Experimental CMV vaccine may be more effective than previous vaccines
The researchers at UC Davis and the University of Alabama at Birmingham used an out-of-the-box approach in developing the vaccine. CMV is able to use interleukin-10, a regulator of the immune system, to manipulate the body's normal immune response to the virus. The researchers focused on neutralizing CMV's own IL-10 so the immune system was able to effectively respond to the presence of the virus.
"We found that the animals did not become infected because, as a result of the vaccine, their immune systems generated neutralizing antibodies that prevented CMV from entering and infecting connective tissue cells, epithelial cells and other major cell types that the virus targets," Peter Barry, the lead author of the study, said. "The vaccine also created 'immunological memory,' which enables the immune system to respond quickly and effectively whenever CMV re-infection occurs."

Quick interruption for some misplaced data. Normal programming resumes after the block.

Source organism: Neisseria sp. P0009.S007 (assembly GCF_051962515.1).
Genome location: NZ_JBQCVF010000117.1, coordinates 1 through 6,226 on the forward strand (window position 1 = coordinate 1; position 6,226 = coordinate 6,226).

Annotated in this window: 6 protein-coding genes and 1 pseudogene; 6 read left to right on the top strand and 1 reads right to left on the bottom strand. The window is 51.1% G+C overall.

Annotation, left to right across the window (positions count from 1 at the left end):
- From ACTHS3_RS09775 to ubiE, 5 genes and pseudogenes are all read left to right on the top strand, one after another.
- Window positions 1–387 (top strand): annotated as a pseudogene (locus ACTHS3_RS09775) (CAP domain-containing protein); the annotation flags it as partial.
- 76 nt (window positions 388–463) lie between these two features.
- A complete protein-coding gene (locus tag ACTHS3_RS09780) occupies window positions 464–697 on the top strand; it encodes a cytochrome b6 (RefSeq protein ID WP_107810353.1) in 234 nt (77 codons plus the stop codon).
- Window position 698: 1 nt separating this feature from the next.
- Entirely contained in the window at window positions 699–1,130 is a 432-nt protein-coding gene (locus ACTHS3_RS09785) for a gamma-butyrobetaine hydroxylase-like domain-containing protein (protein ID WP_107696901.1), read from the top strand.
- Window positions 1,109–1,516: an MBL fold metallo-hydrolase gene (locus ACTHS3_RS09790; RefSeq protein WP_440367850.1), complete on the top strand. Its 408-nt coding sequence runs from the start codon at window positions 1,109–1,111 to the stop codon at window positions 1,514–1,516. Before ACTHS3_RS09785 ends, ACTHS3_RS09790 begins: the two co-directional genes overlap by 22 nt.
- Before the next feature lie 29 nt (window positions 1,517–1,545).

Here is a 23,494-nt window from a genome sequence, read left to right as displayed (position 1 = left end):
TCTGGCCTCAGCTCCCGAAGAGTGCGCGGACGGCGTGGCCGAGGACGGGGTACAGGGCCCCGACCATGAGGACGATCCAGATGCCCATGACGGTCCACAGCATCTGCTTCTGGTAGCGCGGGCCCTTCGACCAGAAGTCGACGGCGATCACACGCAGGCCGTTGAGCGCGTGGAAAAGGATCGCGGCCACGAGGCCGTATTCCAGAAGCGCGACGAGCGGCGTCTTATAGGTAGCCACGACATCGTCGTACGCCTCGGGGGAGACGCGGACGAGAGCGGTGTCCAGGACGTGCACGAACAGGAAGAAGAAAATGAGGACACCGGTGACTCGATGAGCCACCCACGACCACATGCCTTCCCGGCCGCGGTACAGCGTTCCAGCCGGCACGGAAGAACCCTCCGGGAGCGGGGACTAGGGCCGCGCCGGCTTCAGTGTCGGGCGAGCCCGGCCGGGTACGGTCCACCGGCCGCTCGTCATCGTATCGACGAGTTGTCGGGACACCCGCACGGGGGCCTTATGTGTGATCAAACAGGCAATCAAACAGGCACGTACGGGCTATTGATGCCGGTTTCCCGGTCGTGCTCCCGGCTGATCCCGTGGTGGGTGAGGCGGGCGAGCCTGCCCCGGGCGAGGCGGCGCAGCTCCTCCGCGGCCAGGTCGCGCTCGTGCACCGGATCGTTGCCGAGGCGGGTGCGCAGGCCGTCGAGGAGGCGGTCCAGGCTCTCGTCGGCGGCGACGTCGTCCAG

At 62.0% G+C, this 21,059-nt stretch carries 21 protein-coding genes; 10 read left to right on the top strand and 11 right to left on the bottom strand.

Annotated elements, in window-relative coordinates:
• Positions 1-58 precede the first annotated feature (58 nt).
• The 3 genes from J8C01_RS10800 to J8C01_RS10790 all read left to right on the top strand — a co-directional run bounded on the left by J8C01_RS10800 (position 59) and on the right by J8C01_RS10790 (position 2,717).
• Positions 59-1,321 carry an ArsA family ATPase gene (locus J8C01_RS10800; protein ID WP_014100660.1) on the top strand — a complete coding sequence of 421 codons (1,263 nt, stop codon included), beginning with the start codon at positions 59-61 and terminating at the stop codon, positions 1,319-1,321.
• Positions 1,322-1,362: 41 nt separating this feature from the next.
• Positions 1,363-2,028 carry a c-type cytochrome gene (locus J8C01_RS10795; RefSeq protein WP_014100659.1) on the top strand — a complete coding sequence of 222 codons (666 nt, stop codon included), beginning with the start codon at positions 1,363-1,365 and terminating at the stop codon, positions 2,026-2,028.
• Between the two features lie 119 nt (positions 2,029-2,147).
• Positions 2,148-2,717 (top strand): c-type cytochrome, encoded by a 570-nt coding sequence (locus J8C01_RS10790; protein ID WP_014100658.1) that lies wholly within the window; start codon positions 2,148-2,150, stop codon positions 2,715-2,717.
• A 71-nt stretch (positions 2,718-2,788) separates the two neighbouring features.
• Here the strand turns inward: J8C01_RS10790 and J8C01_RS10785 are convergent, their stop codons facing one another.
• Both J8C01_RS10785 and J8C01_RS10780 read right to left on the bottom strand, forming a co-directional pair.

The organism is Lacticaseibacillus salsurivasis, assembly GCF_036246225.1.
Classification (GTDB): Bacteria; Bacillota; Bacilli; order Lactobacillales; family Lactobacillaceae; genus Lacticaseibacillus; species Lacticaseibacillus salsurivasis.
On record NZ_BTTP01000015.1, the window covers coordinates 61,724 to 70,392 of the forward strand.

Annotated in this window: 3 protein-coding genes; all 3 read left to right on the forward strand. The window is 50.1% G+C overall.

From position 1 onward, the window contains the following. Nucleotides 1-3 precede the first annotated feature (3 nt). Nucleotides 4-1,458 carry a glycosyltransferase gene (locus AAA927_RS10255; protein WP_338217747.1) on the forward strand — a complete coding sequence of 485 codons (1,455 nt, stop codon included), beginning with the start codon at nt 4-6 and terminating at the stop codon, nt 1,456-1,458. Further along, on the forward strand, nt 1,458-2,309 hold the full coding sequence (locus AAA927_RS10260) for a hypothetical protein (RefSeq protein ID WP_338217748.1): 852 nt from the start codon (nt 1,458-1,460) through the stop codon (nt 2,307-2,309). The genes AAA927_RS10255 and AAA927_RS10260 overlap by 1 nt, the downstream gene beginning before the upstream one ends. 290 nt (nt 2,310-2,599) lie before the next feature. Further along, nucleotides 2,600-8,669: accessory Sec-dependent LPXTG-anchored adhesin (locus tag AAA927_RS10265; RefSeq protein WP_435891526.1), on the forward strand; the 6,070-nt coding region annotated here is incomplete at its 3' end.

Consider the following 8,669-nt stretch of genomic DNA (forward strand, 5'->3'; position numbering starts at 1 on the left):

CMV is a type of herpes virus that spreads through close contact with urine, saliva or other bodily fluids. The virus typically causes few, if any, symptoms, but the virus can cause congenital defects in infants when passed on from a pregnant mother. The defects include developmental and cognitive disabilities. CMV is the most common viral cause of congenital defects in the U.S.
CMV can also cause complications in patients with HIV, organ transplant recipients and others with a weakened immune system.
The research team found the unique CMV approach induced broader immunological protection in an animal model than previous vaccines. The researchers will test the vaccine's effectiveness and safety in further animal studies before the potential consideration of human clinical studies.